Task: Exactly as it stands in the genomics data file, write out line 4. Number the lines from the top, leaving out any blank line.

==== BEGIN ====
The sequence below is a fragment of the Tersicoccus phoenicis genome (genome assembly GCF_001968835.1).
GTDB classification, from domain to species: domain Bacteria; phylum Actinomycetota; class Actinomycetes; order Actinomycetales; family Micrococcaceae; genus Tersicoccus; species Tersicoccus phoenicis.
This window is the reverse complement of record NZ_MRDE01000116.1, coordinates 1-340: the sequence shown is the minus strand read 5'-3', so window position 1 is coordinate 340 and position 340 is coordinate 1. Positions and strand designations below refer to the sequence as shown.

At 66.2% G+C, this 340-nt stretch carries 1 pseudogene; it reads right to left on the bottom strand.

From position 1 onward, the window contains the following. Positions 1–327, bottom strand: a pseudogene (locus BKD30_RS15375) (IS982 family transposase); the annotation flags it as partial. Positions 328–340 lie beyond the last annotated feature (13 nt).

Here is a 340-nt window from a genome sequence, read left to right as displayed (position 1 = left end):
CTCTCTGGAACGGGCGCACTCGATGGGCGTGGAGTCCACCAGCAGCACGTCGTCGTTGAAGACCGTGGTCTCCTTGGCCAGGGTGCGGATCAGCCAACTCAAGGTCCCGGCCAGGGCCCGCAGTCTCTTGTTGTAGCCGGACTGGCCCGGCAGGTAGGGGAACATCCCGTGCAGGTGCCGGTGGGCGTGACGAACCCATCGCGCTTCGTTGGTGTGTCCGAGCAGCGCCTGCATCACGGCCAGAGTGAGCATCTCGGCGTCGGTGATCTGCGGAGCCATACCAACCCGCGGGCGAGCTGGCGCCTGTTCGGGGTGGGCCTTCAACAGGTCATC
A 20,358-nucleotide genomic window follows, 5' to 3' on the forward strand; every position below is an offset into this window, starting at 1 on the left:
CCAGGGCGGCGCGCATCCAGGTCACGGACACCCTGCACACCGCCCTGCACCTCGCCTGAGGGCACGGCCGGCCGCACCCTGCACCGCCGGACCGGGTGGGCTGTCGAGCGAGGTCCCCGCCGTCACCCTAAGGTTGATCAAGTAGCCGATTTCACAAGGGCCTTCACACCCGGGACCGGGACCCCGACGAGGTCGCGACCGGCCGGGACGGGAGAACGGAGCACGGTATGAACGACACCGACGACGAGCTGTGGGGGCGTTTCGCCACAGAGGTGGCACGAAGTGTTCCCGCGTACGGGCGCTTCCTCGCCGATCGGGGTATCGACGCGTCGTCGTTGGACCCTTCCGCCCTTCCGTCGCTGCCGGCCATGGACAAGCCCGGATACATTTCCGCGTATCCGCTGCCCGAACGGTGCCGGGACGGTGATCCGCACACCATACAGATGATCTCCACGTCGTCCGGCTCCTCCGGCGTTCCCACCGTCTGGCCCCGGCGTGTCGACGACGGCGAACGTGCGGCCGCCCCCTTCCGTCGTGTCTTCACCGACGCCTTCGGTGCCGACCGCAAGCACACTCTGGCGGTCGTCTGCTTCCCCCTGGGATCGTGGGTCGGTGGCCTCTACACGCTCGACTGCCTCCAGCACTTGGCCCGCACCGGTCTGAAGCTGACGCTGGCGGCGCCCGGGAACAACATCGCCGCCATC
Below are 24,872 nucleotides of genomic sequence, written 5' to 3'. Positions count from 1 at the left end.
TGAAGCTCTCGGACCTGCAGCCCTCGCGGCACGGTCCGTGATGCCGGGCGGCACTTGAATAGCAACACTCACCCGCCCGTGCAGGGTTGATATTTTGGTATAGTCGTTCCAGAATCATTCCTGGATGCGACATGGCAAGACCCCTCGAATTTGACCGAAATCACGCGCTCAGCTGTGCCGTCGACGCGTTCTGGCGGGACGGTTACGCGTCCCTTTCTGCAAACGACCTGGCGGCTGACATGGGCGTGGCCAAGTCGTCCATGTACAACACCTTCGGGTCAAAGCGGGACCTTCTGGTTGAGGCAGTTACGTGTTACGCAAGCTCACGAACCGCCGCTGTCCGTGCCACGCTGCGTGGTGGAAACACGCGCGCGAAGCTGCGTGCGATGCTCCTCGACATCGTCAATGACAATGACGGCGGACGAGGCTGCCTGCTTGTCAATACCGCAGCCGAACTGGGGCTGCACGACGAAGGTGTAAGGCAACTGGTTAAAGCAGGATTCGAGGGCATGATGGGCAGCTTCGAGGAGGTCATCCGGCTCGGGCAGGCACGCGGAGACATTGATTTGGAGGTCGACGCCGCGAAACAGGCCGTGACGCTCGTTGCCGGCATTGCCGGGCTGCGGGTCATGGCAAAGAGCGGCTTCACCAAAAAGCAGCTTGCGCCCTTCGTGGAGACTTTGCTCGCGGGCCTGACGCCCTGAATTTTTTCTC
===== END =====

At 66.2% G+C, this 340-nt stretch carries 1 pseudogene; it reads right to left on the bottom strand.